Indian parents are very worried about their children's online security: Report

Norton's Cyber Security Insights report produces some interesting revelations about Indian parents and their concern for their kids' safety.


A recently published report by Norton by Symantec indicates that Indian parents are more worried about their children than the rest of the world. The Norton Cyber Security Insights Report is a report commissioned by Norton by Symantec and this year's report included inputs from over 17,000 device users across 17 countries. Included are over 1,000 Indian parents.

Figures from the report indicate that 1 in 3 Indian parents are worried about cyber-bullying, and that at least half of the participating parents reported that they felt that their kids were safer from bullies on the playground than online. This is expected and understandable, given the nature of the Internet.

We'll let Norton's slides do the talking for a bit.

Norton Cyber Security Insights report

92% of parents are worried about their children's security

Norton Cyber Security Insights report 2

It's not surprising that Indian parents are more worried about their kids

Norton Cyber Security Insights report 3

Their children downloading a virus is apparently the greatest fear. Sadly, there are far more dangerous things (and people) online

It couldn't be more obvious that parents are concerned about their children's well-being online, and as is apparent from the report, Indian parents are more likely to do something about that.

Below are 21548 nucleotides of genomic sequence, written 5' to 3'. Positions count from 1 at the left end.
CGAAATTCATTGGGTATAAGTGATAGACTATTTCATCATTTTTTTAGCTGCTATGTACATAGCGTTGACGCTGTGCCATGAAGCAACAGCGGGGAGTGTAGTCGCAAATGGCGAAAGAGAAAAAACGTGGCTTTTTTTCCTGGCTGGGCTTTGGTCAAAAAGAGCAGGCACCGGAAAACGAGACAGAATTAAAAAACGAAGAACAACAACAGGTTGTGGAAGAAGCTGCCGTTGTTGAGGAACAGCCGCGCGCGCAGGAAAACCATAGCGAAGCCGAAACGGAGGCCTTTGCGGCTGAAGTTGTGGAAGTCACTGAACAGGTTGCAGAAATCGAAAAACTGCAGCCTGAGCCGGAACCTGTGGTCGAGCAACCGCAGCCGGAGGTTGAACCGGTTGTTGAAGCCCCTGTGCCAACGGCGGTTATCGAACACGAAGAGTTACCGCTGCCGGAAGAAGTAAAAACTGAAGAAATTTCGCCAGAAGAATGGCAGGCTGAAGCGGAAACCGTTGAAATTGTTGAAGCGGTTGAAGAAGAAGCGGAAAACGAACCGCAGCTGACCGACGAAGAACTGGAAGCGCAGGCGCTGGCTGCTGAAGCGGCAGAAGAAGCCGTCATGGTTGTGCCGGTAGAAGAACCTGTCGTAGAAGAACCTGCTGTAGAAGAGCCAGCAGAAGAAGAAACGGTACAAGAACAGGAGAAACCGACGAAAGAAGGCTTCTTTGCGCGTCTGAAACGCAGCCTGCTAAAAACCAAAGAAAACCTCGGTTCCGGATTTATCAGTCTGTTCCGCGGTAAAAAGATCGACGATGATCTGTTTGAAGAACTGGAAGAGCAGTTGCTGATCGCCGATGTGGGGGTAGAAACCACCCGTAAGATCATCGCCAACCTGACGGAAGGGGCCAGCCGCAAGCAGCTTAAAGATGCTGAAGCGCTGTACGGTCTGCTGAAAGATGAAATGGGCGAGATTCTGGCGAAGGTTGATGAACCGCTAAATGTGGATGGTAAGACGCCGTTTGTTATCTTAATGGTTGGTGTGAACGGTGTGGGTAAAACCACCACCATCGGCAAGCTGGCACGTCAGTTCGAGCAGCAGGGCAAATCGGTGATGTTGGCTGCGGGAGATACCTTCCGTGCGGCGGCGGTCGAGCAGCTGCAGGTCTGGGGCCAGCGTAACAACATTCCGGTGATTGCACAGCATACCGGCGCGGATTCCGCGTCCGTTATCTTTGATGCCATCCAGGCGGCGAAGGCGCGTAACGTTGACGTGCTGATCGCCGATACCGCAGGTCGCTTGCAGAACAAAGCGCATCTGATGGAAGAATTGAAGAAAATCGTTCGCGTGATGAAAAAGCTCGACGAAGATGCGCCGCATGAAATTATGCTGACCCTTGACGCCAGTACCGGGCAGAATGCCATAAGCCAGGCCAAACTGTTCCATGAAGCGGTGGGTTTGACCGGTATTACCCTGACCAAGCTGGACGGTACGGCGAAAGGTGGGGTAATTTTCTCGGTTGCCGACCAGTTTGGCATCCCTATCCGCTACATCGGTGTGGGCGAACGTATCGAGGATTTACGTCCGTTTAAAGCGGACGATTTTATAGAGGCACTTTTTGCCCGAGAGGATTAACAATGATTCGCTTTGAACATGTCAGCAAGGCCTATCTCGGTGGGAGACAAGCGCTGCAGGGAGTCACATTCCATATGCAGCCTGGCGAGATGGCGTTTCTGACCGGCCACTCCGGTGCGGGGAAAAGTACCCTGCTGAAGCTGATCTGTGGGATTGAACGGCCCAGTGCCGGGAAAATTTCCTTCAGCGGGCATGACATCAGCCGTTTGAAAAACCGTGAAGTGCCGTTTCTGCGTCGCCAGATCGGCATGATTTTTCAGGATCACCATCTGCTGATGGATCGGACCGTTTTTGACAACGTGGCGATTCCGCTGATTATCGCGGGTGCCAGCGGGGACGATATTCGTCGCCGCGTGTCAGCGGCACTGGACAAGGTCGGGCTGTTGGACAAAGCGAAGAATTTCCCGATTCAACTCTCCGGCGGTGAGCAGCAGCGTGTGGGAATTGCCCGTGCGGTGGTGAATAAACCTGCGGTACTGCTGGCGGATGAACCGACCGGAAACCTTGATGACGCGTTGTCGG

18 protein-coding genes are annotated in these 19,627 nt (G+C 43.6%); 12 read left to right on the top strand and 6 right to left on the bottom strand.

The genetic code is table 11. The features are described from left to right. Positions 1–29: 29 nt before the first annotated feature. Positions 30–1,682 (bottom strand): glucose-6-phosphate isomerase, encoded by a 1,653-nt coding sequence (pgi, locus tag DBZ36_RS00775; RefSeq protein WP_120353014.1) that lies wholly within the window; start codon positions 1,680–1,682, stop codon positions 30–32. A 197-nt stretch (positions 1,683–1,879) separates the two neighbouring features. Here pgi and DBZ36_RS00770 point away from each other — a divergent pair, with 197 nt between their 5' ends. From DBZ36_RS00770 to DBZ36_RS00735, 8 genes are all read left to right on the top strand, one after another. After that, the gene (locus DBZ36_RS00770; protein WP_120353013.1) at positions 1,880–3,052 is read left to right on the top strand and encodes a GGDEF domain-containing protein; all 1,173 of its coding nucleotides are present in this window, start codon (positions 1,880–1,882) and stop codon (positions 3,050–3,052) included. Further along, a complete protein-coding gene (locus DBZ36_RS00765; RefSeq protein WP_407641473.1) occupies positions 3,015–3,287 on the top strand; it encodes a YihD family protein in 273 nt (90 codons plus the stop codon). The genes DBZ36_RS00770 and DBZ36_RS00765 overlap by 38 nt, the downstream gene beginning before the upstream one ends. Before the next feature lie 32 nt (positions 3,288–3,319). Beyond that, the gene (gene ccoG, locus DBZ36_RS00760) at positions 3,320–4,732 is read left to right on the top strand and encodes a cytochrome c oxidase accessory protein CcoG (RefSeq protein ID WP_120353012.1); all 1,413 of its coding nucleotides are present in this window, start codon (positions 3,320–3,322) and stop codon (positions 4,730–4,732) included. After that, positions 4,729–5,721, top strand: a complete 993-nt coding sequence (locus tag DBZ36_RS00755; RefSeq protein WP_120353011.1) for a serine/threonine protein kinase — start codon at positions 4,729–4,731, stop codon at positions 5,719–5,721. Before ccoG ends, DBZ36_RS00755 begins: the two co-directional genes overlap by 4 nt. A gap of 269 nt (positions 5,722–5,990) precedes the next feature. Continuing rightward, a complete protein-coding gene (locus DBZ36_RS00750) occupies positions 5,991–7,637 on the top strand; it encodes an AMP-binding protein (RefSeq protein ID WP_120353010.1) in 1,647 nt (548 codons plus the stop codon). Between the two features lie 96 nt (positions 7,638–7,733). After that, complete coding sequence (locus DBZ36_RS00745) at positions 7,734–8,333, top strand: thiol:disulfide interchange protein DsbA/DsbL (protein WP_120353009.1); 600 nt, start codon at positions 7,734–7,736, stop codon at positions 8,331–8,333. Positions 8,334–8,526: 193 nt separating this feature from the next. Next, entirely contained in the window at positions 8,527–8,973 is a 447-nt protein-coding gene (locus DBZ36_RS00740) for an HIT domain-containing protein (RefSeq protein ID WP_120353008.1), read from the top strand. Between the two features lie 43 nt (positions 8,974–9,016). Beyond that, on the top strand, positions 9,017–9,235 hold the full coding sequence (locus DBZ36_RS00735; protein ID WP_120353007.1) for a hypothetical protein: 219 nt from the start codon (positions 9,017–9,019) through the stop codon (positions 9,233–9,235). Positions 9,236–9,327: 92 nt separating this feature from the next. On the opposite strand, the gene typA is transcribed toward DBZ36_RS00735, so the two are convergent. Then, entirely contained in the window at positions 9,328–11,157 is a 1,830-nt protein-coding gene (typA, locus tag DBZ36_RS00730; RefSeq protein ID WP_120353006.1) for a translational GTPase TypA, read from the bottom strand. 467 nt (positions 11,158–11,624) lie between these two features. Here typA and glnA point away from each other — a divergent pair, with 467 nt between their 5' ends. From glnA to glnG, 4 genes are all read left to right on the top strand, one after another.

On speaking to Ritesh Chopra, Country Manager, India, Norton by Symantec, he pointed out that while Indian parents do indeed want to limit their children's activities online, in the present digital age, it's almost impossible. There really isn't much that parents can do other than educate their children about the dangers of the online world and have an open dialogue with them about the same.

“In the last year Norton has seen the online safety awareness levels of Indian parents increase rapidly as technology firmly cements itself in the family home," said Ritesh. He added that many parents perceived their children to be the greatest threat to their cyber-security, and rightly so.

In addition to educating their children and having an open dialogue, Norton recommends using third-party services such as Norton's own Norton Family suite of parental control technologies. Speaking about the service, Ritesh tells us that the service will allow parents to monitor their child's online activities at all times, if they so desire. The services will also let parents limit search keywords and generally provide access to a safer Internet. The Norton Family kit is available for iOS (limited to a Parent Companion app, and that too in select countries), Android (Android 4.0.3 upwards) and PC.

Given iOS's restrictions as an OS, this is to be expected. That said, iOS does offer fine-grained control over iTunes purchases and content, so make sure you've at least got those set up.

In the interest of impartiality, we'd like to point out that Norton by Symantec isn't the only company offering parental control services. Kaspersky, Avast and BitDefender, among others, also offer parental control services at various price points and with varied feature sets. Choose wisely.


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